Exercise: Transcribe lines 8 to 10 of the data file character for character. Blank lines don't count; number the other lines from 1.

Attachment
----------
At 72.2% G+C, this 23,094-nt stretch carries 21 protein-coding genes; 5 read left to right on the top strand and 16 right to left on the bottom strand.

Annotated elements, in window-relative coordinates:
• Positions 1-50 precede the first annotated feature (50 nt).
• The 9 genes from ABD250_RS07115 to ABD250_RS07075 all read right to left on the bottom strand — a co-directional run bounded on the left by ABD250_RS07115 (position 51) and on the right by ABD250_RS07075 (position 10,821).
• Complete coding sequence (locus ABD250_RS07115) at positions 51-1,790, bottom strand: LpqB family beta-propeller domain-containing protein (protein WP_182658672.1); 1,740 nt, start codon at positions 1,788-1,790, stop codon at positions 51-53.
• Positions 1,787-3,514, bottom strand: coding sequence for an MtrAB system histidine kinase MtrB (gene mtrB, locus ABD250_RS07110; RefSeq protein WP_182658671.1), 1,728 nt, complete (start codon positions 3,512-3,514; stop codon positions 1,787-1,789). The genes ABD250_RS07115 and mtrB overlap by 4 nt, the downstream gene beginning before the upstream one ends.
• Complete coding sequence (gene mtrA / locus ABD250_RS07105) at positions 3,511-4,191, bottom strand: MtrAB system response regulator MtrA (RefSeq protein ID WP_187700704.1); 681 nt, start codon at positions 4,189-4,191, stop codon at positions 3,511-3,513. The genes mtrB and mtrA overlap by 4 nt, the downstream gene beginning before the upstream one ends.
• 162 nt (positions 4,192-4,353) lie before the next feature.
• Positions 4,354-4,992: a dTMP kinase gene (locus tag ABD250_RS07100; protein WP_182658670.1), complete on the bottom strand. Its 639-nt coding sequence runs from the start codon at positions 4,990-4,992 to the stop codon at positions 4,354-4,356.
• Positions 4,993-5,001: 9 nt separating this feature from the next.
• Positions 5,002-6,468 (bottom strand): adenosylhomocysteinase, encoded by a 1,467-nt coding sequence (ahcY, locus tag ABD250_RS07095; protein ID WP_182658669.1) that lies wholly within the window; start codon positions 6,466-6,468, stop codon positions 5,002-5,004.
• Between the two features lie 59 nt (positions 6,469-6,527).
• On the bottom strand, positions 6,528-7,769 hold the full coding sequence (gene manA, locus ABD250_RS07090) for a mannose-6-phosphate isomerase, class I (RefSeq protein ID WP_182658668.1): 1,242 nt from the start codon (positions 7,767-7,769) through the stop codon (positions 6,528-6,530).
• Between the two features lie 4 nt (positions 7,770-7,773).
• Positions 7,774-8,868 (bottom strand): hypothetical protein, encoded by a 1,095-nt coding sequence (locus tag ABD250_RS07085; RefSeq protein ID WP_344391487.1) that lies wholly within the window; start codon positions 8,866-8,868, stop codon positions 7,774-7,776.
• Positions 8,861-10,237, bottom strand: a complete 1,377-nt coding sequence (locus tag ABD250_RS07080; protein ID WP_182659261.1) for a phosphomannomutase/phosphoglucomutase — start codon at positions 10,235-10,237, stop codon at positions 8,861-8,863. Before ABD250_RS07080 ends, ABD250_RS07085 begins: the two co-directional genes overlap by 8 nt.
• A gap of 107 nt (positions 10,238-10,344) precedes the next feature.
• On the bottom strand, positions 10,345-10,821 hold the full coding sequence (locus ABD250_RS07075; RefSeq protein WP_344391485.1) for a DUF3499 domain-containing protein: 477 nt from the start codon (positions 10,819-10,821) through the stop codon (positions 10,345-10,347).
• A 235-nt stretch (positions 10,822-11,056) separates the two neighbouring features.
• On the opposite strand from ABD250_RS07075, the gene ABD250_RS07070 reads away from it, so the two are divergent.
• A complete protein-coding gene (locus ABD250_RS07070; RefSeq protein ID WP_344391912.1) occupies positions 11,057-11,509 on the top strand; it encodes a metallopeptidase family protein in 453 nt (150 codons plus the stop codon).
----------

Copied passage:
• 162 nt (positions 4,192-4,353) lie before the next feature.
• Positions 4,354-4,992: a dTMP kinase gene (locus tag ABD250_RS07100; protein WP_182658670.1), complete on the bottom strand. Its 639-nt coding sequence runs from the start codon at positions 4,990-4,992 to the stop codon at positions 4,354-4,356.
• Positions 4,993-5,001: 9 nt separating this feature from the next.